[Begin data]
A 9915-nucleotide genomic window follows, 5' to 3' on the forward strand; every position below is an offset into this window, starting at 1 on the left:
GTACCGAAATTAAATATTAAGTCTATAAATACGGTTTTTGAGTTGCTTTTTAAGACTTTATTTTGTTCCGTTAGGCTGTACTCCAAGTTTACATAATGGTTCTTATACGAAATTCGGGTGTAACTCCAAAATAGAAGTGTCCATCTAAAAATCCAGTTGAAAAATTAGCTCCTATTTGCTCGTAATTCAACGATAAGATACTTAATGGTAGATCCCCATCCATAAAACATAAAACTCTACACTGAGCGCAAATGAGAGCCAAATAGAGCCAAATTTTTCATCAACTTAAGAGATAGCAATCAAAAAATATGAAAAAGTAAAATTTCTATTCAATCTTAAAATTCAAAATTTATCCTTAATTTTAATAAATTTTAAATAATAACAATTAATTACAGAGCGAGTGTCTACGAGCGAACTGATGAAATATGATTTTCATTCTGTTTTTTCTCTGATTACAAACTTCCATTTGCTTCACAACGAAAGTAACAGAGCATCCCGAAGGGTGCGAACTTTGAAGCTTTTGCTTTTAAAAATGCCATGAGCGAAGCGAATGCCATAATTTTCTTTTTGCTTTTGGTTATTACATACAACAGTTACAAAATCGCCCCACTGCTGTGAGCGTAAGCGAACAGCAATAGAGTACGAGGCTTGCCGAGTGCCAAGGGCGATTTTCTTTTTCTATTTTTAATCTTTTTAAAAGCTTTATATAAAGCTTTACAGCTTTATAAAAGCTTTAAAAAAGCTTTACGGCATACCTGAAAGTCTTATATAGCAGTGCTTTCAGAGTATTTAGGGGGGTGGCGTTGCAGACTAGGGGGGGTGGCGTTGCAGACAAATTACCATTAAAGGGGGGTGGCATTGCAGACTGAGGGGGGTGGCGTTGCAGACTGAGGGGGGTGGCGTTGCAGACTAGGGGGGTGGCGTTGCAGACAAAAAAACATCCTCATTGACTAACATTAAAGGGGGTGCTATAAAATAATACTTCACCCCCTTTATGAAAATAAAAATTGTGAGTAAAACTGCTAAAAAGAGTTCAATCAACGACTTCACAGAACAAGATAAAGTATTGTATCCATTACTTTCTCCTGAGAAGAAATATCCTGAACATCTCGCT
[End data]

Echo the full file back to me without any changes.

A 9915-nucleotide genomic window follows, 5' to 3' on the forward strand; every position below is an offset into this window, starting at 1 on the left:
GTACCGAAATTAAATATTAAGTCTATAAATACGGTTTTTGAGTTGCTTTTTAAGACTTTATTTTGTTCCGTTAGGCTGTACTCCAAGTTTACATAATGGTTCTTATACGAAATTCGGGTGTAACTCCAAAATAGAAGTGTCCATCTAAAAATCCAGTTGAAAAATTAGCTCCTATTTGCTCGTAATTCAACGATAAGATACTTAATGGTAGATCCCCATCCATAAAACATAAAACTCTACACTGAGCGCAAATGAGAGCCAAATAGAGCCAAATTTTTCATCAACTTAAGAGATAGCAATCAAAAAATATGAAAAAGTAAAATTTCTATTCAATCTTAAAATTCAAAATTTATCCTTAATTTTAATAAATTTTAAATAATAACAATTAATTACAGAGCGAGTGTCTACGAGCGAACTGATGAAATATGATTTTCATTCTGTTTTTTCTCTGATTACAAACTTCCATTTGCTTCACAACGAAAGTAACAGAGCATCCCGAAGGGTGCGAACTTTGAAGCTTTTGCTTTTAAAAATGCCATGAGCGAAGCGAATGCCATAATTTTCTTTTTGCTTTTGGTTATTACATACAACAGTTACAAAATCGCCCCACTGCTGTGAGCGTAAGCGAACAGCAATAGAGTACGAGGCTTGCCGAGTGCCAAGGGCGATTTTCTTTTTCTATTTTTAATCTTTTTAAAAGCTTTATATAAAGCTTTACAGCTTTATAAAAGCTTTAAAAAAGCTTTACGGCATACCTGAAAGTCTTATATAGCAGTGCTTTCAGAGTATTTAGGGGGGTGGCGTTGCAGACTAGGGGGGGTGGCGTTGCAGACAAATTACCATTAAAGGGGGGTGGCATTGCAGACTGAGGGGGGTGGCGTTGCAGACTGAGGGGGGTGGCGTTGCAGACTAGGGGGGTGGCGTTGCAGACAAAAAAACATCCTCATTGACTAACATTAAAGGGGGTGCTATAAAATAATACTTCACCCCCTTTATGAAAATAAAAATTGTGAGTAAAACTGCTAAAAAGAGTTCAATCAACGACTTCACAGAACAAGATAAAGTATTGTATCCATTACTTTCTCCTGAGAAGAAATATCCTGAACATCTCGCT